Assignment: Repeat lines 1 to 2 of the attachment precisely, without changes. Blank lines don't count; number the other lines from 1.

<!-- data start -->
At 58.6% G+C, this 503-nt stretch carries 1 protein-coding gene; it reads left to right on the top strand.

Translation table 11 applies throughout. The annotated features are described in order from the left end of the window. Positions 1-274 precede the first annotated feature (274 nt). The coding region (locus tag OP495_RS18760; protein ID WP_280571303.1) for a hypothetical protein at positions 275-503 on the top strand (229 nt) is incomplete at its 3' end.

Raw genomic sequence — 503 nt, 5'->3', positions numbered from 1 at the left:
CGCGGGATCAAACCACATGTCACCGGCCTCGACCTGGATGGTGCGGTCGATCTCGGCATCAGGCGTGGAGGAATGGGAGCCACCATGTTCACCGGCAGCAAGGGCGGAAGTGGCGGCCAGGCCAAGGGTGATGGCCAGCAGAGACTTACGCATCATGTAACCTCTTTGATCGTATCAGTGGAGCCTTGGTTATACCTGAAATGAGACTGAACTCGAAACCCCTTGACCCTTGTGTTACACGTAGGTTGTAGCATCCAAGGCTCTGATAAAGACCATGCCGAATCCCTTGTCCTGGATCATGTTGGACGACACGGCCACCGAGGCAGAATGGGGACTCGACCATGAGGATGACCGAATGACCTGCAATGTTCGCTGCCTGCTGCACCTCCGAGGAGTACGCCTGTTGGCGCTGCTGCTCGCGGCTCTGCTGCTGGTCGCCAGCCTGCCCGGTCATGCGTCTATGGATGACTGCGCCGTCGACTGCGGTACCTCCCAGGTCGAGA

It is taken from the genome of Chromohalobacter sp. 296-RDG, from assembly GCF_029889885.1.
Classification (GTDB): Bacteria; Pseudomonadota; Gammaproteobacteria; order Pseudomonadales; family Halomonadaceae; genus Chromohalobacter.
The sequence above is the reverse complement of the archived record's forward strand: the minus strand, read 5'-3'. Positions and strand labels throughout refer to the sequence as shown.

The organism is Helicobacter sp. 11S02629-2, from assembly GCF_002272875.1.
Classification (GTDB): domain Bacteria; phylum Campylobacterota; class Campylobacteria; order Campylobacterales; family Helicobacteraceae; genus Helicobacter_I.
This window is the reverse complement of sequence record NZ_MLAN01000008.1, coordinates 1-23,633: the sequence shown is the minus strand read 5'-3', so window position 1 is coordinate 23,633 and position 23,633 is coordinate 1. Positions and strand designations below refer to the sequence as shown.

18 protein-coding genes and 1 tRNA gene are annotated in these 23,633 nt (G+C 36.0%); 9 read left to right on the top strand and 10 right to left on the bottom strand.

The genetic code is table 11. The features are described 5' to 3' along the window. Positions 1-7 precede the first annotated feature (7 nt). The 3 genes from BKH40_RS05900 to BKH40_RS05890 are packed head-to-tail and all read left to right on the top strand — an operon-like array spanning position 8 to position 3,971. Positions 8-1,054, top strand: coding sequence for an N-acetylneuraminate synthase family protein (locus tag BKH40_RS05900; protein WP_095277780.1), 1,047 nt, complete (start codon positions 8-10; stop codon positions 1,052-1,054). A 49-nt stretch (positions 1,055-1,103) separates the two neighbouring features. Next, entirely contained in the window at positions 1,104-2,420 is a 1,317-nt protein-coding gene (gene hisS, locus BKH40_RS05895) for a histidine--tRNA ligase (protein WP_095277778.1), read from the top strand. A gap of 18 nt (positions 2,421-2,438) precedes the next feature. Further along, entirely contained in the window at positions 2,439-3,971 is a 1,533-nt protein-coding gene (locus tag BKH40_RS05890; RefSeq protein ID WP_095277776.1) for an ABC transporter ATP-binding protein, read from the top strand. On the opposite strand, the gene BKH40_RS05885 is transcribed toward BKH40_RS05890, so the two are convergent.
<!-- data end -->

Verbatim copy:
At 58.6% G+C, this 503-nt stretch carries 1 protein-coding gene; it reads left to right on the top strand.

Translation table 11 applies throughout. The annotated features are described in order from the left end of the window. Positions 1-274 precede the first annotated feature (274 nt). The coding region (locus tag OP495_RS18760; protein ID WP_280571303.1) for a hypothetical protein at positions 275-503 on the top strand (229 nt) is incomplete at its 3' end.